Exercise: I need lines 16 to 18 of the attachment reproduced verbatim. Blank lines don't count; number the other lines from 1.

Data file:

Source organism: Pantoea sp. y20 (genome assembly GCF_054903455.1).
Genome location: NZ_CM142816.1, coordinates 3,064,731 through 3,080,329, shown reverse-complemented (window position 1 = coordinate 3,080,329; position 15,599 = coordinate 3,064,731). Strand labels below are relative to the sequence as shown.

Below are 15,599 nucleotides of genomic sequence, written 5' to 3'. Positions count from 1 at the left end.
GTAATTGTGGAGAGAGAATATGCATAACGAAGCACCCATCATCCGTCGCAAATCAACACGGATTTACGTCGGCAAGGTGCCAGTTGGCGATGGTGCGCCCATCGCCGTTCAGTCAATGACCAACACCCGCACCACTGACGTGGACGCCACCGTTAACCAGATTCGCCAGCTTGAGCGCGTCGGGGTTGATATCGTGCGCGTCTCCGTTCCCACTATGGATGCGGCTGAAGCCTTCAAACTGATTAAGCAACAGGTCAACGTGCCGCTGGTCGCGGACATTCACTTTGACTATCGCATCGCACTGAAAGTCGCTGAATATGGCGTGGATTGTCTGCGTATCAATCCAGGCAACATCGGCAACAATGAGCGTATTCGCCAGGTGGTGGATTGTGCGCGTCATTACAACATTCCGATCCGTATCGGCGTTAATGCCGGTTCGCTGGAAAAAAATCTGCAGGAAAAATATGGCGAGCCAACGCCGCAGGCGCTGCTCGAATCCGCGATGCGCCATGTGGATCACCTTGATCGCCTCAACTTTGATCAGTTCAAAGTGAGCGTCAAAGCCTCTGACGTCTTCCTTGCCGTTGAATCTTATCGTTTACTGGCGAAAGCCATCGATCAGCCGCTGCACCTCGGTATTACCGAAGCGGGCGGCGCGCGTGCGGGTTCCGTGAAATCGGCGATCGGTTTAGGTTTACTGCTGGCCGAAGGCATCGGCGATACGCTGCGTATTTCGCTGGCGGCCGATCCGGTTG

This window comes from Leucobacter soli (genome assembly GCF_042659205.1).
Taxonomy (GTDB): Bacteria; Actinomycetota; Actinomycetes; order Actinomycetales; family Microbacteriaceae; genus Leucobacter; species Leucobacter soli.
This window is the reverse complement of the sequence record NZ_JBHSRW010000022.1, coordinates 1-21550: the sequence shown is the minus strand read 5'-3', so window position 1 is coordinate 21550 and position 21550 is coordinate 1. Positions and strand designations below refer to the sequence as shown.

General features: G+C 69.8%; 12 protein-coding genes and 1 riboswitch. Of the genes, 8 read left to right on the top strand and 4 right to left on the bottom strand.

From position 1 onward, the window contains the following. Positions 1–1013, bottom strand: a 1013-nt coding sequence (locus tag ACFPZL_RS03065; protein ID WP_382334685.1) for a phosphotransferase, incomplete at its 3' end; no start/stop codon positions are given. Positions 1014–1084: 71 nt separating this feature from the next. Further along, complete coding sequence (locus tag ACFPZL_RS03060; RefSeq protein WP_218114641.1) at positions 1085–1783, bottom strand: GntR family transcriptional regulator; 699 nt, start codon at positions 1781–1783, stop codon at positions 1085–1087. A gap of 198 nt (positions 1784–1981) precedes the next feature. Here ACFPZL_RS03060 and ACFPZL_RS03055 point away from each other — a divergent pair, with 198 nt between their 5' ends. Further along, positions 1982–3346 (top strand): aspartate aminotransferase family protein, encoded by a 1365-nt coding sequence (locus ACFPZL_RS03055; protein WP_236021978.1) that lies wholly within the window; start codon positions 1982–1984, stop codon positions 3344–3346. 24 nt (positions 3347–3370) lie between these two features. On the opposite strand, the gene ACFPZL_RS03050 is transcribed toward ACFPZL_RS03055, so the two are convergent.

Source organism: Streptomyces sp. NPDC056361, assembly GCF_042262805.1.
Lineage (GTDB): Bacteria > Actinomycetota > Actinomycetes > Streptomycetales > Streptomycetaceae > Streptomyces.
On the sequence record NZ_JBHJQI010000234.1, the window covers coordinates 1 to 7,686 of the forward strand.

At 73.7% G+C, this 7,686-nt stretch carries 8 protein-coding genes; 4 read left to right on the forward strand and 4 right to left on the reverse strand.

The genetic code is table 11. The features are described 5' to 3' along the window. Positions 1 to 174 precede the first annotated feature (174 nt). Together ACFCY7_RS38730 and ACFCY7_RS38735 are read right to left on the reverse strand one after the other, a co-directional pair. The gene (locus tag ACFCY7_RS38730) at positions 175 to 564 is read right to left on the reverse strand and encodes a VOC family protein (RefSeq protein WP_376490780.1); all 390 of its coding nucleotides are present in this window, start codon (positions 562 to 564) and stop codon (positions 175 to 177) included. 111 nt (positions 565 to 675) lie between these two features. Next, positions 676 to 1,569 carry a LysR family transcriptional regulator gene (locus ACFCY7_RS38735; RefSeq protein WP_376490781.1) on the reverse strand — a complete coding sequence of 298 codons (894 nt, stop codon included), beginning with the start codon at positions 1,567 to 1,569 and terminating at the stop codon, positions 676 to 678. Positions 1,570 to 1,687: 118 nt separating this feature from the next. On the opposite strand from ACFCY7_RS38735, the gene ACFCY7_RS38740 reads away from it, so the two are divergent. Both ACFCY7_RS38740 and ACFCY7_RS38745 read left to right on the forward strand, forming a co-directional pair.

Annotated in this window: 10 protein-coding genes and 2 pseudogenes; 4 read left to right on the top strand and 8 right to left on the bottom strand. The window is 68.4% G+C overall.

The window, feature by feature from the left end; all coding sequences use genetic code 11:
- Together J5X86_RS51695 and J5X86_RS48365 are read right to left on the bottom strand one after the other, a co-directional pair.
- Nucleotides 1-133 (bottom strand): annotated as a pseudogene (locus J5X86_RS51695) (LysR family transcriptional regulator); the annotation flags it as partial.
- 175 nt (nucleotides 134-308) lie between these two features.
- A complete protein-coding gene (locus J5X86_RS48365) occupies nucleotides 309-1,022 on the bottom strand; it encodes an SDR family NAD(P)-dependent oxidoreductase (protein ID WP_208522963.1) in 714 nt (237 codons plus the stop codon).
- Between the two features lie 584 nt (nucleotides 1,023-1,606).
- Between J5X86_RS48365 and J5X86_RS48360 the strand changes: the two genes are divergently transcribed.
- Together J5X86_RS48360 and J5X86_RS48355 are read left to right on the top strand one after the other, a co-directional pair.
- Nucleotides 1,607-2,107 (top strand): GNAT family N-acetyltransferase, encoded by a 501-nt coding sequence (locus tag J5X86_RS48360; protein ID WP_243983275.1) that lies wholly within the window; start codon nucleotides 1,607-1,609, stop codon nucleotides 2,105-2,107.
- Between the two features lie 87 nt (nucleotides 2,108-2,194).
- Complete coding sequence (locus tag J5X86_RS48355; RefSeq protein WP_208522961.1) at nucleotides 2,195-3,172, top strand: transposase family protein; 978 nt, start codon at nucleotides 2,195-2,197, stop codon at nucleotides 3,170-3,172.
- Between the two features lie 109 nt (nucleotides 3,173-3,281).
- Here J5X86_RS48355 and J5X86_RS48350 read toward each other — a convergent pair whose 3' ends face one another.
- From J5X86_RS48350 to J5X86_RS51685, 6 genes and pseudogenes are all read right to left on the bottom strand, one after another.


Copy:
The window, feature by feature from the left end; all coding sequences use genetic code 11:
- Together J5X86_RS51695 and J5X86_RS48365 are read right to left on the bottom strand one after the other, a co-directional pair.
- Nucleotides 1-133 (bottom strand): annotated as a pseudogene (locus J5X86_RS51695) (LysR family transcriptional regulator); the annotation flags it as partial.